LIEBERMAN: Well, I really admire her. I mean if President Kennedy was writing his famous book "Profiles in Courage" right now, Congresswoman Cheney would get a chapter, really. She's a profile in courage.

And the reason I say that is, in an age of terrible partisanship, which is disabling our government, and in which people really in both parties don't pay respect to the truth or are their own positions and values, she's had the courage to stand up and say, hey, this is wrong. The election was decided. Joe Biden was elected last November. What

happened on January 6th was horrific for our great democracy. And she's putting the country and her vision of what's right ahead of partisanship. And whether you agree with her or not, honestly, you've got to respect her. And we deserve more of that.

What she's doing now, she's clearly not doing for political reasons because she only loses from this politically. But I think history will treat her right, fairly positively and then hopefully one day the Republican Party will come back to its senses and they'll be a leadership role for her in that future.

HARLOW: Senator Joe Lieberman, thank you very much for coming on. I wish we had a little bit more time, but we'll have you back.

LIEBERMAN: Thanks, Poppy. I look forward to it. Have a good day.

HARLOW: You, too.

SCIUTTO: Just ahead, a Democratic lawmaker says that when hundreds of Proud Boys started to gather at the Capitol on January 6th, officials directed key resources, such as Capitol Police officers, somewhere else. Now she wants to know why.



HARLOW: Welcome back.

According to a key lawmaker looking into the insurrection on the Capitol, hours before the U.S. Capitol was breeched on January 6th, Capitol Police observed roughly 200 members of the Proud Boys group moving toward the Senate building.

SCIUTTO: But instead of focusing on that group, the department actually sent officers somewhere else. This is according to Congresswoman Zoe Lofgren. Possibly another missed warning sign.

CNN's Whitney Wild has more.

So, Whitney, Capitol Police inspector general, he faced some tough questions at yesterday's hearing. There's a pattern here, right? I mean the idea that no one knew anything or saw any, you know, warning sign here, has been disproven.

WHITNEY WILD, CNN CORRESPONDENT: Well, absolutely. And so the context of all of this was, this was a hearing to examine the inspector general's review into the threat assessment and counter surveillance operations at Capitol Police.

And so Representative Zoe Lofgren was laying out this timeline and she says at 11:00 a.m. Capitol Police had eyes on 200 Proud Boys that were moving toward the Senate side. They're important because this is an extremist group we've been covering extensively. We now know many of them are facing charges, some of them are facing charges for conspiracy.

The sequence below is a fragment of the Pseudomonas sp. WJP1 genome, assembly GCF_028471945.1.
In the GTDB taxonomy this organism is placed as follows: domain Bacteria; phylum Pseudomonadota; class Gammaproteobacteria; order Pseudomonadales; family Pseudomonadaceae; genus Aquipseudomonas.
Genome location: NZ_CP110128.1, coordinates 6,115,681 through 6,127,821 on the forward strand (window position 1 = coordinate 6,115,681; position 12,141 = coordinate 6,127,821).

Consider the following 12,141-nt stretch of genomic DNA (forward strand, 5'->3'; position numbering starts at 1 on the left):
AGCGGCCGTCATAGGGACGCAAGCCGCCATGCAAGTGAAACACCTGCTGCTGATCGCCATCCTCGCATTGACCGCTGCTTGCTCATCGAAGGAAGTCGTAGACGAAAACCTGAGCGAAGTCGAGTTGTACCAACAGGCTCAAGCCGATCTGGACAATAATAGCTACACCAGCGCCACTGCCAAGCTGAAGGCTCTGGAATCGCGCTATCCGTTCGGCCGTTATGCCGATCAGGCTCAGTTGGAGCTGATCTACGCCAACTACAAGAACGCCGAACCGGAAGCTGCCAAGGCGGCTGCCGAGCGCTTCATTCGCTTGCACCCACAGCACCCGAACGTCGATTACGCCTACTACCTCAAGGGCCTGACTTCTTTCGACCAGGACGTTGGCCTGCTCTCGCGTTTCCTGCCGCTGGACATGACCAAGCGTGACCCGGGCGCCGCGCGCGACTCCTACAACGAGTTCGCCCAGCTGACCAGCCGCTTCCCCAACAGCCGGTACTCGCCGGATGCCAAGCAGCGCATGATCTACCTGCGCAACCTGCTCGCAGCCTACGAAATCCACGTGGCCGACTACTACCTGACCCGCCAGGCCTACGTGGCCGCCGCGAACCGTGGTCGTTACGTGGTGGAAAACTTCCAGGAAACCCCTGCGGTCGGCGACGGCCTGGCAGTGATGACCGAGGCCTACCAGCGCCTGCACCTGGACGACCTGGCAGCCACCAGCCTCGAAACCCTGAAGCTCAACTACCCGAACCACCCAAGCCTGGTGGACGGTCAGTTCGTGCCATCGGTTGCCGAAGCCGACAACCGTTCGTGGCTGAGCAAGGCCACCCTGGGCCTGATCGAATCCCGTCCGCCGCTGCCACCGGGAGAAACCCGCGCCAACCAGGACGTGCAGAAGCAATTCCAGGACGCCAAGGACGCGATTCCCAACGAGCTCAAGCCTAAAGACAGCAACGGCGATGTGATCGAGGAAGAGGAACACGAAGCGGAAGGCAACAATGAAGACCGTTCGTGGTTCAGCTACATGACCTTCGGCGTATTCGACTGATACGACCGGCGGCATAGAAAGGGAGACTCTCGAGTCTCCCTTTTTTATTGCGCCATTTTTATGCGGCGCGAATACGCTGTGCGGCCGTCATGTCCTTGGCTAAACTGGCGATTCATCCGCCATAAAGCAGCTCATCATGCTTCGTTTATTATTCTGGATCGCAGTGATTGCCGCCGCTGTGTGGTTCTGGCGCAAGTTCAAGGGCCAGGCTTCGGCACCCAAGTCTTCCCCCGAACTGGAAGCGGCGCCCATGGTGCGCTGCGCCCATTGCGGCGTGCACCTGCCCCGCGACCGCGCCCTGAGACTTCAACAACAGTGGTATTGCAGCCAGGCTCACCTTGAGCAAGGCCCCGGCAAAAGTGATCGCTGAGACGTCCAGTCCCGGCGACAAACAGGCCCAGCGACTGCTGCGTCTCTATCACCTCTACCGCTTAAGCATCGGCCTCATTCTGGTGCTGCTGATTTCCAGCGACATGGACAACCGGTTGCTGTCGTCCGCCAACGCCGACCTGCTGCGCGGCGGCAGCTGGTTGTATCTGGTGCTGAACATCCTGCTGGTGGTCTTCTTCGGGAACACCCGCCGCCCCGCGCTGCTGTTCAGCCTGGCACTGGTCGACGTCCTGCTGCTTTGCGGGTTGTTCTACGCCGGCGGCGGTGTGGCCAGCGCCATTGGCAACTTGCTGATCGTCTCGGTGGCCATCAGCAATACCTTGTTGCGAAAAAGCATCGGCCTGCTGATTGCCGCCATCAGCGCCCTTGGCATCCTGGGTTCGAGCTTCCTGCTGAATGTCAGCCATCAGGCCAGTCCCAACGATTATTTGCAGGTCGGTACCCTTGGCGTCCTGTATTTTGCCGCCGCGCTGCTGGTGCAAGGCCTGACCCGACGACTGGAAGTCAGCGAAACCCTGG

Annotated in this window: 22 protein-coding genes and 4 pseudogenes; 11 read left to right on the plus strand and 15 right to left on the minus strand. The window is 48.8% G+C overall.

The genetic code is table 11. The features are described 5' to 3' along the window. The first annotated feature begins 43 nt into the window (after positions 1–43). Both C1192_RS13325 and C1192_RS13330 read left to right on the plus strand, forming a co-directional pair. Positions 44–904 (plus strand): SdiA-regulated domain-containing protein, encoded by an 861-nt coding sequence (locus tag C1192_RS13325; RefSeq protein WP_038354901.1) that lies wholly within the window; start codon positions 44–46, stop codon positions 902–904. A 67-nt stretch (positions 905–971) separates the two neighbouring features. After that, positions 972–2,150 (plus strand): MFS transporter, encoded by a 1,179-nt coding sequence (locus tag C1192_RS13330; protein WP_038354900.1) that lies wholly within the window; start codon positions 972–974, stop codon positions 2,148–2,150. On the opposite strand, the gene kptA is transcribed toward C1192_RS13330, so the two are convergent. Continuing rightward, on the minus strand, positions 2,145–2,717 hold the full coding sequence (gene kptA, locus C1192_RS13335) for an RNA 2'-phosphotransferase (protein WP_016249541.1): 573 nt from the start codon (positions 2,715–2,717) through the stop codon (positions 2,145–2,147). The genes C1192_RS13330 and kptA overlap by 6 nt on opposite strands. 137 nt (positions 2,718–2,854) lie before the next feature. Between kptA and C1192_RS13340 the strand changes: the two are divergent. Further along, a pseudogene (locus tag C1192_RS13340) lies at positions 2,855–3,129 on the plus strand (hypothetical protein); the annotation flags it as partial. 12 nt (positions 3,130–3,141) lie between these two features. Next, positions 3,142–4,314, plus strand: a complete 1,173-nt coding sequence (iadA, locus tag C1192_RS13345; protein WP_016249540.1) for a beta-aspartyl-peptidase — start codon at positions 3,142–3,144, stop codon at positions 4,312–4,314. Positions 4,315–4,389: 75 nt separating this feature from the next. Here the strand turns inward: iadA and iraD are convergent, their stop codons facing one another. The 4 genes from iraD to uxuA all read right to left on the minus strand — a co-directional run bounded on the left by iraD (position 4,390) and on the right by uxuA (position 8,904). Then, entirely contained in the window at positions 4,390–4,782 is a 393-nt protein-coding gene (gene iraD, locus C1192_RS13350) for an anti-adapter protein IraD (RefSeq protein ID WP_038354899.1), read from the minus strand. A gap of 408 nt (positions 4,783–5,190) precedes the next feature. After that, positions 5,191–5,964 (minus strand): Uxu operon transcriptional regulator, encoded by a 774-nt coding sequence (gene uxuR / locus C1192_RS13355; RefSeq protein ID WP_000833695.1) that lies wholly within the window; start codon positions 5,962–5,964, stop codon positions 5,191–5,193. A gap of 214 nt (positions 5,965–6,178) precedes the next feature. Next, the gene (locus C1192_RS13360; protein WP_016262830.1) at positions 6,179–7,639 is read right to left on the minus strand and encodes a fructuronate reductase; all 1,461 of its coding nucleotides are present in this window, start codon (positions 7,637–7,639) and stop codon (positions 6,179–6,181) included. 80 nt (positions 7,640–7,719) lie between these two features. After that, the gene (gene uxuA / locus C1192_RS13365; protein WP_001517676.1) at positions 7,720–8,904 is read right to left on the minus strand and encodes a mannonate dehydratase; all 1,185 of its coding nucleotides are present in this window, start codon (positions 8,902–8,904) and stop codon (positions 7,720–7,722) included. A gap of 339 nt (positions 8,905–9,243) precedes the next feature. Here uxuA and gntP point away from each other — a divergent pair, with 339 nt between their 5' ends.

So she was making the point that there was this extremist group at 11:00 a.m., hours before the riot happened, that Capitol Police had had eyes on. She says there was just one mention of the Proud Boys in that timeline. She says later in the timeline, around 11:30, Capitol Police noted that they were monitoring three to four demonstrators. Three to four individuals.

And so she was sort of exasperated and she asked the inspector general, what happened here? He didn't have a good answer for her in that moment. He said that that answer would probably come up in later hearings when he's able to analyze more areas of Capitol Police and their response that day. So we might hear more about that probably in June or July.

However, again, it is important because, again, the Proud Boys played a very pivotal role in the Capitol riot that day. Capitol Police, though, say that they did have the Proud Boys being monitored.


They had intelligence, counter surveillance, intelligence officials monitoring the Proud Boys. They were also bringing in intelligence from MPD, who was also watching the Proud Boys. So the idea that they just ignored it, they say, is, frankly, just misplaced and mischaracterized. They say they were watching and that they were observing all possible threats that day, Poppy and Jim.

HARLOW: Whitney, thank you from that reporting -- for that reporting in Washington very much.

Ahead, more than a third of the country is now fully vaccinated. What does that mean for masks? Dr. Anthony Fauci and the CDC director, Rochelle Walensky, expected to answer that question and many more in just a few minutes. We'll take you live to Capitol Hill.


HARLOW: Top of the hour. Good morning, everyone. I'm Poppy Harlow.

SCIUTTO: And I'm Jim Sciutto.


Happening right now, two consequential Senate hearings kicking off on Capitol Hill, one on the continuing COVID-19 pandemic, the other on better protecting our country.